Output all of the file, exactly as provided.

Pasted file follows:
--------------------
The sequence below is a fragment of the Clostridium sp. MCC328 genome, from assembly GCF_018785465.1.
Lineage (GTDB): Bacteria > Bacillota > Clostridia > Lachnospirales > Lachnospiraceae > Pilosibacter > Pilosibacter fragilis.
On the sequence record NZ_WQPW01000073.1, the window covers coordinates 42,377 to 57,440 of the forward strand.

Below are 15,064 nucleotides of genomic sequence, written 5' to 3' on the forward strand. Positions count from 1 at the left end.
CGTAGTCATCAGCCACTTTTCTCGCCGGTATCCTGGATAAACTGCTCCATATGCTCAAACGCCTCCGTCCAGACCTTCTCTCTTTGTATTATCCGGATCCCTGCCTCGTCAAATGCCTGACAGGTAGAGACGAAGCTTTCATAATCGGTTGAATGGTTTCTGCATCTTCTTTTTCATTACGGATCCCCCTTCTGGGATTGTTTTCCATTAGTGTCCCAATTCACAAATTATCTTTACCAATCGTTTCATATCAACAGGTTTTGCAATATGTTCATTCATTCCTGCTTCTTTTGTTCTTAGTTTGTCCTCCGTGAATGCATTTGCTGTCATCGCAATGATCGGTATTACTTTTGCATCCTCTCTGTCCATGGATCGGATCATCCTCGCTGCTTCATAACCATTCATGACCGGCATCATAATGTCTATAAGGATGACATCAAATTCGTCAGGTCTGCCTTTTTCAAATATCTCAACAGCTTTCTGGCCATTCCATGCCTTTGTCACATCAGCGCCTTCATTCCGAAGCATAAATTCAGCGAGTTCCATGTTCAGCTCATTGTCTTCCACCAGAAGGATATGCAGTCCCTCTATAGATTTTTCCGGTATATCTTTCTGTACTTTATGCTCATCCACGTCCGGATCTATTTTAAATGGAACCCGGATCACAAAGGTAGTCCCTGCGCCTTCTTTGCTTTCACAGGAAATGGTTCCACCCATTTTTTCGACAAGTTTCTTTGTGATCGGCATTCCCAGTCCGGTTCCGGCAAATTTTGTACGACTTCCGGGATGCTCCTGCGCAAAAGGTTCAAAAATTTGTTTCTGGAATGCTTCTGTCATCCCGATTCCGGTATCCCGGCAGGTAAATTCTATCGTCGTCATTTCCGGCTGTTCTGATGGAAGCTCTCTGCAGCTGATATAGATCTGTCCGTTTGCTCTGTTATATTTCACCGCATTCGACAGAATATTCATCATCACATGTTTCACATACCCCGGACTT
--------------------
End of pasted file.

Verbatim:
The sequence below is a fragment of the Clostridium sp. MCC328 genome, from assembly GCF_018785465.1.
Lineage (GTDB): Bacteria > Bacillota > Clostridia > Lachnospirales > Lachnospiraceae > Pilosibacter > Pilosibacter fragilis.
On the sequence record NZ_WQPW01000073.1, the window covers coordinates 42,377 to 57,440 of the forward strand.

Below are 15,064 nucleotides of genomic sequence, written 5' to 3' on the forward strand. Positions count from 1 at the left end.
CGTAGTCATCAGCCACTTTTCTCGCCGGTATCCTGGATAAACTGCTCCATATGCTCAAACGCCTCCGTCCAGACCTTCTCTCTTTGTATTATCCGGATCCCTGCCTCGTCAAATGCCTGACAGGTAGAGACGAAGCTTTCATAATCGGTTGAATGGTTTCTGCATCTTCTTTTTCATTACGGATCCCCCTTCTGGGATTGTTTTCCATTAGTGTCCCAATTCACAAATTATCTTTACCAATCGTTTCATATCAACAGGTTTTGCAATATGTTCATTCATTCCTGCTTCTTTTGTTCTTAGTTTGTCCTCCGTGAATGCATTTGCTGTCATCGCAATGATCGGTATTACTTTTGCATCCTCTCTGTCCATGGATCGGATCATCCTCGCTGCTTCATAACCATTCATGACCGGCATCATAATGTCTATAAGGATGACATCAAATTCGTCAGGTCTGCCTTTTTCAAATATCTCAACAGCTTTCTGGCCATTCCATGCCTTTGTCACATCAGCGCCTTCATTCCGAAGCATAAATTCAGCGAGTTCCATGTTCAGCTCATTGTCTTCCACCAGAAGGATATGCAGTCCCTCTATAGATTTTTCCGGTATATCTTTCTGTACTTTATGCTCATCCACGTCCGGATCTATTTTAAATGGAACCCGGATCACAAAGGTAGTCCCTGCGCCTTCTTTGCTTTCACAGGAAATGGTTCCACCCATTTTTTCGACAAGTTTCTTTGTGATCGGCATTCCCAGTCCGGTTCCGGCAAATTTTGTACGACTTCCGGGATGCTCCTGCGCAAAAGGTTCAAAAATTTGTTTCTGGAATGCTTCTGTCATCCCGATTCCGGTATCCCGGCAGGTAAATTCTATCGTCGTCATTTCCGGCTGTTCTGATGGAAGCTCTCTGCAGCTGATATAGATCTGTCCGTTTGCTCTGTTATATTTCACCGCATTCGACAGAATATTCATCATCACATGTTTCACATACCCCGGACTT